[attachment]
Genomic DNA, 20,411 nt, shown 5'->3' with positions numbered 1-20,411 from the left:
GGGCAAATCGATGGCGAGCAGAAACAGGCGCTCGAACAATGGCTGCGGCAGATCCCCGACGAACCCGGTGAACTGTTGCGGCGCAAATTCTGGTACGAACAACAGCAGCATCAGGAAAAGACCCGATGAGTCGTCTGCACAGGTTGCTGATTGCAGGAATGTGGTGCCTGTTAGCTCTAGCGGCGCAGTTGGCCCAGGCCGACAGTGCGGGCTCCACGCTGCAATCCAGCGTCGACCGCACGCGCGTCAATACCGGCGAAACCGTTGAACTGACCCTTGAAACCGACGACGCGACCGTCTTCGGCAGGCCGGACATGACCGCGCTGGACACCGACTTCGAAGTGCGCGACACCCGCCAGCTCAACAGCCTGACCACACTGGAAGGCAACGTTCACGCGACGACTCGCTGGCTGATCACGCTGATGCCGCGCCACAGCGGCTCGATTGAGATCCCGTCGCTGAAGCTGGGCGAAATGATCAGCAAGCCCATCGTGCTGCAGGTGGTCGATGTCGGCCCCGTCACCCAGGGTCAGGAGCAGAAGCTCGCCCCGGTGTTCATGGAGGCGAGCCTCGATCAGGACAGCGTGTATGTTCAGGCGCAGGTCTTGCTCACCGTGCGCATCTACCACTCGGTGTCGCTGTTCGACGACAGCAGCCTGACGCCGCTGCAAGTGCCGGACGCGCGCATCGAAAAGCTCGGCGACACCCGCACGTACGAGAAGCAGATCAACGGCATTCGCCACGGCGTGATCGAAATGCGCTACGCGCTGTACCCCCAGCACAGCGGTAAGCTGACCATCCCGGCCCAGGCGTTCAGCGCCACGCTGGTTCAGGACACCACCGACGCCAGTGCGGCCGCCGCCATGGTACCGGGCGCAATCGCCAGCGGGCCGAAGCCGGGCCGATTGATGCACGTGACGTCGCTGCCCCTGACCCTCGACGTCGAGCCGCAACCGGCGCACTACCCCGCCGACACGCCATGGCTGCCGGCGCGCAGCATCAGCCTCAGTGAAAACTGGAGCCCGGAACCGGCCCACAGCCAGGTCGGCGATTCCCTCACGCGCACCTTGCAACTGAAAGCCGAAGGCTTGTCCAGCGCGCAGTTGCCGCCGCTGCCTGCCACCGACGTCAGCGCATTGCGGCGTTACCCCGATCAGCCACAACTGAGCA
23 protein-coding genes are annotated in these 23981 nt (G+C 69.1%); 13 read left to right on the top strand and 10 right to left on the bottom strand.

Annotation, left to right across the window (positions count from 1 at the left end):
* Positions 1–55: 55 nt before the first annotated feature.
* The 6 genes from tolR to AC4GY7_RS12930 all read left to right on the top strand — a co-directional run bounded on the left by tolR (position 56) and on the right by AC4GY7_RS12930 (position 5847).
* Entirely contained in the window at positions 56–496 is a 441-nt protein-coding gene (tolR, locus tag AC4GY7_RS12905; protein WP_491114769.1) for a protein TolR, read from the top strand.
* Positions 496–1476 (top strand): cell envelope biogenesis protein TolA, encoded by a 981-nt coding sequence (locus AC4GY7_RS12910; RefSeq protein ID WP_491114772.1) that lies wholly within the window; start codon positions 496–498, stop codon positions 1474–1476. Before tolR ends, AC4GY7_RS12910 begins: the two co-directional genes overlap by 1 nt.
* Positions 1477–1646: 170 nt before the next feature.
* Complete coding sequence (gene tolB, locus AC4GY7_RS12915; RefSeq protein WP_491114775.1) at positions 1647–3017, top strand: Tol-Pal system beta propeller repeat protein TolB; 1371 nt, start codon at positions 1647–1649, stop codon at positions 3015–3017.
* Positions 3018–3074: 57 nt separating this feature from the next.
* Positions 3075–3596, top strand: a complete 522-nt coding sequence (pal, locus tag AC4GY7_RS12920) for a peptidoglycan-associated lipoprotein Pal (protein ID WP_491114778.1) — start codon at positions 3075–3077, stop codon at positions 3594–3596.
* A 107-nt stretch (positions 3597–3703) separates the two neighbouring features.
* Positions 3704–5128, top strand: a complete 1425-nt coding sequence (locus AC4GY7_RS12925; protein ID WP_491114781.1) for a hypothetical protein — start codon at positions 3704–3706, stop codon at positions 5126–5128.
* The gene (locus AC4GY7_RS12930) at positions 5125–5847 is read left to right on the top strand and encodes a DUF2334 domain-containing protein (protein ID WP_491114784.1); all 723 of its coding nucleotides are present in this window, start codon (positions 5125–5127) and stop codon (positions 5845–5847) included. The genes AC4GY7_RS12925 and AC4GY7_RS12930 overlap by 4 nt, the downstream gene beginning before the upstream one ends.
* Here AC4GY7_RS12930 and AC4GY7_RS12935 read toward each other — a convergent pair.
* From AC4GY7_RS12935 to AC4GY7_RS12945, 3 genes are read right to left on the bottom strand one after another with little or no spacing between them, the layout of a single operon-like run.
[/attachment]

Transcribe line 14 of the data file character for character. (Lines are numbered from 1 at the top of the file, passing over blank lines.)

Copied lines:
* Positions 3704–5128, top strand: a complete 1425-nt coding sequence (locus AC4GY7_RS12925; protein ID WP_491114781.1) for a hypothetical protein — start codon at positions 3704–3706, stop codon at positions 5126–5128.